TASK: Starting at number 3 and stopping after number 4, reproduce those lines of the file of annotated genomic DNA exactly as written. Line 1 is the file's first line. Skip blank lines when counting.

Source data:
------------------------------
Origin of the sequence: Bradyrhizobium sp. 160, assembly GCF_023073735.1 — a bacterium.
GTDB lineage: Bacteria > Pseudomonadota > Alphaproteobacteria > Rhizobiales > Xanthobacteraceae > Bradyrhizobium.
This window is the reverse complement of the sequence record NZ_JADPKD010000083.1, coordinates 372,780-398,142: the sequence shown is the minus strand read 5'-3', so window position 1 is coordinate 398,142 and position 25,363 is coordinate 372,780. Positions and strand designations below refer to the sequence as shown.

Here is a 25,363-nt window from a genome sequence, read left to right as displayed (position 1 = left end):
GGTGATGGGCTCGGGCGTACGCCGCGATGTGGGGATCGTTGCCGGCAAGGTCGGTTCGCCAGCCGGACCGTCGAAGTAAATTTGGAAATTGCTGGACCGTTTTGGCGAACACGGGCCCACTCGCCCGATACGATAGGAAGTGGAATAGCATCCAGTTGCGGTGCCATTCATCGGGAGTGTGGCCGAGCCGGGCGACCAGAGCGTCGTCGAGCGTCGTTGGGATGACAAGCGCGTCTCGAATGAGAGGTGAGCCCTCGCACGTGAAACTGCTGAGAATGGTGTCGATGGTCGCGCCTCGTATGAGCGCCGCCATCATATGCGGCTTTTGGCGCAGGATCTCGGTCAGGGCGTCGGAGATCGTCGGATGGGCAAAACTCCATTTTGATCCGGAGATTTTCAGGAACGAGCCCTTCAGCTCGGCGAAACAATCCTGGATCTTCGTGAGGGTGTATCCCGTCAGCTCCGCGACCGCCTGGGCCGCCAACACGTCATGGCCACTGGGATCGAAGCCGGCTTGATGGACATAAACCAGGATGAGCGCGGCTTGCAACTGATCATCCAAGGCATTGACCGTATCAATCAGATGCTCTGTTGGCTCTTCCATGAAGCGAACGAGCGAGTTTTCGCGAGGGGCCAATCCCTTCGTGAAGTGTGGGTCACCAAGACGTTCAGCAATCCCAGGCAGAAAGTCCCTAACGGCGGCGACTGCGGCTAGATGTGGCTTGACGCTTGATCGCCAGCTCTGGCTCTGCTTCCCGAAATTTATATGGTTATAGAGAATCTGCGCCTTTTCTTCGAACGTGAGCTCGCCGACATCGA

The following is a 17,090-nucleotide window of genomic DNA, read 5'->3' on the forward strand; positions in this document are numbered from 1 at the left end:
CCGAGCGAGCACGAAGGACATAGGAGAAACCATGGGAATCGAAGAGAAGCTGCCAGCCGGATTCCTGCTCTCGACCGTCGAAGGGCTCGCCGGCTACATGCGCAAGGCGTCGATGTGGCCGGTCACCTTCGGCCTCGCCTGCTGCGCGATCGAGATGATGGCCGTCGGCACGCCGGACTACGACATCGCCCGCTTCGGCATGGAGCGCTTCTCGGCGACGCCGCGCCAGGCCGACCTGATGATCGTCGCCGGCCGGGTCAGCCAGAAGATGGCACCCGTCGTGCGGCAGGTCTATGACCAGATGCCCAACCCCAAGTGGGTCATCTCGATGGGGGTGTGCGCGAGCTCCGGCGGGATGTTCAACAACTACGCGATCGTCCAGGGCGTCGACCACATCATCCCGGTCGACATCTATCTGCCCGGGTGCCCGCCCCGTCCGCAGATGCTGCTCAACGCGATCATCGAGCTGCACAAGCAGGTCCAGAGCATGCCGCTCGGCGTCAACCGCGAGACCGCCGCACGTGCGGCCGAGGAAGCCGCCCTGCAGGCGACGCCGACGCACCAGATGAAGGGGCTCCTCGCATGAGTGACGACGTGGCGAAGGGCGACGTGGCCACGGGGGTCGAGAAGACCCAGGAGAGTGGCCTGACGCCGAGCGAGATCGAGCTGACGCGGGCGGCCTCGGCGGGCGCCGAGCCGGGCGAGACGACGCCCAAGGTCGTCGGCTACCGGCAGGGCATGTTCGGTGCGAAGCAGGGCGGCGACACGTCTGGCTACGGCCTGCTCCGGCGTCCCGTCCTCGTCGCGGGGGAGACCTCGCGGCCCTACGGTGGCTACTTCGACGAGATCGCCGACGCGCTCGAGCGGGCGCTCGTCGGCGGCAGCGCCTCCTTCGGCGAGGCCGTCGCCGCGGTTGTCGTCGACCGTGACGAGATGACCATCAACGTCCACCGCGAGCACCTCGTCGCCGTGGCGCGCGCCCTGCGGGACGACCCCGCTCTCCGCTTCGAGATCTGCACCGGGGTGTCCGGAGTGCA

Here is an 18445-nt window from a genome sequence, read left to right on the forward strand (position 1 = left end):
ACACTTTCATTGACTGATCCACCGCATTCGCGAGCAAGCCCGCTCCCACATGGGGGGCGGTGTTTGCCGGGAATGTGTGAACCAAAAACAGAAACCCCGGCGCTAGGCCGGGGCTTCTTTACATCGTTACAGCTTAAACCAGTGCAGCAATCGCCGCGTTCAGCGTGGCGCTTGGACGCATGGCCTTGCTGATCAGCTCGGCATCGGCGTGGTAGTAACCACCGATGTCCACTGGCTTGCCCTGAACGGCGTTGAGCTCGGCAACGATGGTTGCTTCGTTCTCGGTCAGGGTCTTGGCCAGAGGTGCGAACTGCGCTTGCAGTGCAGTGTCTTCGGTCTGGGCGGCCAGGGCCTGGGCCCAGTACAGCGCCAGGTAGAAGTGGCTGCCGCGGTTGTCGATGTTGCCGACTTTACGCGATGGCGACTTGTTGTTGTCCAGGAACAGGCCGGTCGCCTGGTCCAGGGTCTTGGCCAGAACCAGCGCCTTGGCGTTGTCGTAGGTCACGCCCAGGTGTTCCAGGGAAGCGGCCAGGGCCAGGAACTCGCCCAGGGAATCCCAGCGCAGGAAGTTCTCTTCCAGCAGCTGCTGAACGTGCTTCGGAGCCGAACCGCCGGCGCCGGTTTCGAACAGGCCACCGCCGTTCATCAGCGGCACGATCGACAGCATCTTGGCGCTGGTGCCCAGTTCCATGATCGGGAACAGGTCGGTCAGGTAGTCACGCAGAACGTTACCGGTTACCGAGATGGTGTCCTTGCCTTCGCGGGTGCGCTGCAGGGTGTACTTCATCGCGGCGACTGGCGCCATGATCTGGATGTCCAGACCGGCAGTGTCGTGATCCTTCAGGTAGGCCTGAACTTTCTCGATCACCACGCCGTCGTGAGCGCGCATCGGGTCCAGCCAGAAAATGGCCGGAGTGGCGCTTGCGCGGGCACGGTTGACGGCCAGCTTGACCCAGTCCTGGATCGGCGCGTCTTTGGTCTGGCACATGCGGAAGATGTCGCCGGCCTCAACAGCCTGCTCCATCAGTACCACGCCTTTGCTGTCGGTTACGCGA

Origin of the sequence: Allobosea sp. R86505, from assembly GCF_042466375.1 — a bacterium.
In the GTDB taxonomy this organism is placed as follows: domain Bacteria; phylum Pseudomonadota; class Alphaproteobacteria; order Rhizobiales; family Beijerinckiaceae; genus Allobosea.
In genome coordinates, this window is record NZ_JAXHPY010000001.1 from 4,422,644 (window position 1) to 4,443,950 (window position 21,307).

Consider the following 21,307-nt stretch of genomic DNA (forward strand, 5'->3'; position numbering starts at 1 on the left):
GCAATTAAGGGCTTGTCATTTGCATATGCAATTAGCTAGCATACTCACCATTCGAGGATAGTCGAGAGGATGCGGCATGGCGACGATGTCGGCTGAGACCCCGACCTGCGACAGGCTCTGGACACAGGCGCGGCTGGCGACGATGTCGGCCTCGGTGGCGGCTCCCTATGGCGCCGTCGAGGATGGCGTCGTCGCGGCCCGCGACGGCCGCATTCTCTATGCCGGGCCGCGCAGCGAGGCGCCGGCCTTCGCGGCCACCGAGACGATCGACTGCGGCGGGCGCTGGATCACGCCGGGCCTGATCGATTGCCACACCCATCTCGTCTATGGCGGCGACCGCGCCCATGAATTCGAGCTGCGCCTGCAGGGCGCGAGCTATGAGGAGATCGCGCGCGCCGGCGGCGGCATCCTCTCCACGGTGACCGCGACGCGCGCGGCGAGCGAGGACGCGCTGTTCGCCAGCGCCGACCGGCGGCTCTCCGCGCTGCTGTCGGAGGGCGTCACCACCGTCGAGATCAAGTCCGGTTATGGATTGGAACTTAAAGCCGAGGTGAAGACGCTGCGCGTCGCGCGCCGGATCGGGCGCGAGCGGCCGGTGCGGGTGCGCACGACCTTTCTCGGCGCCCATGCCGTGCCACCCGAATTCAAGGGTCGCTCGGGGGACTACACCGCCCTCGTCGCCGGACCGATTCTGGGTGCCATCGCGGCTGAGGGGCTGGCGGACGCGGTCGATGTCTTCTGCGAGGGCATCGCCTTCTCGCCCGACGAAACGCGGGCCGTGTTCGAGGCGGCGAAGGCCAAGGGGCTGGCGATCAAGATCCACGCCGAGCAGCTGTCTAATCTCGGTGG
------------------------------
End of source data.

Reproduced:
This window is the reverse complement of the sequence record NZ_JADPKD010000083.1, coordinates 372,780-398,142: the sequence shown is the minus strand read 5'-3', so window position 1 is coordinate 398,142 and position 25,363 is coordinate 372,780. Positions and strand designations below refer to the sequence as shown.

Here is a 25,363-nt window from a genome sequence, read left to right as displayed (position 1 = left end):